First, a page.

Back in the old days of D&D, that was how your character was created. 3D6 created ability scores, from a range of 3-18, with 10 being defined as “average.” In the most hardcore tradition, you rolled six sets of scores and assigned them to your character in the order in which they appeared, giving you a completely random character. Then you’d pick a class your character might qualify for (with a ‘fighter’ — or ‘fighting-man’ — really having no qualifications necessary) and off you go. If your character was truly pathetic, you might hope to have ‘em die quickly so you could create another character. Creating a new character in old-school D&D took only a few minutes, so it wasn’t a big deal.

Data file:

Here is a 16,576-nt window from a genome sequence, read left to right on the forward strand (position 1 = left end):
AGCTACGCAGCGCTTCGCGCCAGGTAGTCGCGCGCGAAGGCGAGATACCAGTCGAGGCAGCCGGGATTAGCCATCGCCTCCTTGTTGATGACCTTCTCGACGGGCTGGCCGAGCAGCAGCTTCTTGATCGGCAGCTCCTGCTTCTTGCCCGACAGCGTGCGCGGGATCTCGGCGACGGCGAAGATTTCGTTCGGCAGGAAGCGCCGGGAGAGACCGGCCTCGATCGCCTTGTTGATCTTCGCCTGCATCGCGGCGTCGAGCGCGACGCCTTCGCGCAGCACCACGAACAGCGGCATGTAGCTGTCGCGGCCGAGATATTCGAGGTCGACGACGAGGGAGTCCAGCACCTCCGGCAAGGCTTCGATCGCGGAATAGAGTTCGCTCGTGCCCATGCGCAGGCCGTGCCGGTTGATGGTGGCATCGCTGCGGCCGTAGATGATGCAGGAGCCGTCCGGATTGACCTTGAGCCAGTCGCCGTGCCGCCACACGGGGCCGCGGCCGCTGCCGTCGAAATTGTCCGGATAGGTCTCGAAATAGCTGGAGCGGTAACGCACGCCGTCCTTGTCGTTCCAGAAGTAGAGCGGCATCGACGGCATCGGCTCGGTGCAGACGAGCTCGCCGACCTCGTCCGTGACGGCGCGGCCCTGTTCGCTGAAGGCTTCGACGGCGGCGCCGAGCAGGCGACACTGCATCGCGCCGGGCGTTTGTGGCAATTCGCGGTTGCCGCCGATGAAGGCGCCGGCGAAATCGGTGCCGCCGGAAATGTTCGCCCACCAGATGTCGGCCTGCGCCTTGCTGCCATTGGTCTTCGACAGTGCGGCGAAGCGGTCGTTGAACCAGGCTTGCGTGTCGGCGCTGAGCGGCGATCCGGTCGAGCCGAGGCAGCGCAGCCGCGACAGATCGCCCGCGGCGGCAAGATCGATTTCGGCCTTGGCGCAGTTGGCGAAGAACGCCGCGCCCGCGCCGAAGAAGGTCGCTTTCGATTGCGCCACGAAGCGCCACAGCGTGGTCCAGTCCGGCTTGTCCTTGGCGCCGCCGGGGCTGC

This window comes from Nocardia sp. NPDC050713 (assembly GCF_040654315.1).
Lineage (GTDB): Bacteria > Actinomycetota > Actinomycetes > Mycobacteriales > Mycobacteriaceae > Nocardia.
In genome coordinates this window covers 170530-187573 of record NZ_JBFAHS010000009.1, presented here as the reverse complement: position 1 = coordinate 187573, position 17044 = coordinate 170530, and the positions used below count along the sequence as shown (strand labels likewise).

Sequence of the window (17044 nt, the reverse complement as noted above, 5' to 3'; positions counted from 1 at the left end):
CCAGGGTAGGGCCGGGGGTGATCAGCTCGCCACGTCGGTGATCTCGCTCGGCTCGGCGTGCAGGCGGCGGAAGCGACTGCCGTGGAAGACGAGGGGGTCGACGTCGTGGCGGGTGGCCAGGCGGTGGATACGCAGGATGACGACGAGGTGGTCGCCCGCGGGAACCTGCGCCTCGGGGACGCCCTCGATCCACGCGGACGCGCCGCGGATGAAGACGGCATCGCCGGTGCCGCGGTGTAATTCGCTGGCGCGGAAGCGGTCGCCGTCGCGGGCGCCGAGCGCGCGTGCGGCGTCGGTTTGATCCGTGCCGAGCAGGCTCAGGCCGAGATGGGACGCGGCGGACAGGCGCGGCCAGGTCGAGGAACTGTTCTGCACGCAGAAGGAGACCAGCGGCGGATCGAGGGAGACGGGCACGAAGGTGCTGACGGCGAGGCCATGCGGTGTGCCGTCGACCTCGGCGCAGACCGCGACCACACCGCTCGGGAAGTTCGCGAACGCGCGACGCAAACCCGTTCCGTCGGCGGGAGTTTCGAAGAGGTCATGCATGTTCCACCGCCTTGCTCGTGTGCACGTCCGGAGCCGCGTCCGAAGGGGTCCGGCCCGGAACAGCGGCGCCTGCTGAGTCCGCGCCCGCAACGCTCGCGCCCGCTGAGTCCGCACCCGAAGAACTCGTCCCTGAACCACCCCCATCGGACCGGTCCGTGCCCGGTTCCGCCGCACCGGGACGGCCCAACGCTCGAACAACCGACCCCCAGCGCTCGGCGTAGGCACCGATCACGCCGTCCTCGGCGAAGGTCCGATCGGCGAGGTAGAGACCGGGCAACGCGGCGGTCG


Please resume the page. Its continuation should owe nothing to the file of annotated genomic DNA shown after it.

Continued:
At some point, people decided that those who took the adventuring lifestyle ought to be at least somewhat better than your average pig-keeper (never mind that heroic fantasy does have a place for even assistant pig-keepers), and opted for more generous probabilities, and the ability for a player to choose which scores went to which abilities. In the AD&D days, the preferred method was to roll four six-sided dice for each score, but to ignore the value of the lowest die. This still yielded scores in the 3-18 range, but with a higher average, and it was still possible to get a really weak score in one or two abilities.
D&D – and most other game systems – eventually moved away from randomized stats in favor of “point buy” systems. Players no longer needed to fear a bad set of dice rolls! While it sounds great on the surface, the problem is that player characters all end up with very similar sets of stats, min-maxed for their chosen specialty or class (and if it’s a classless system, it’s even worse).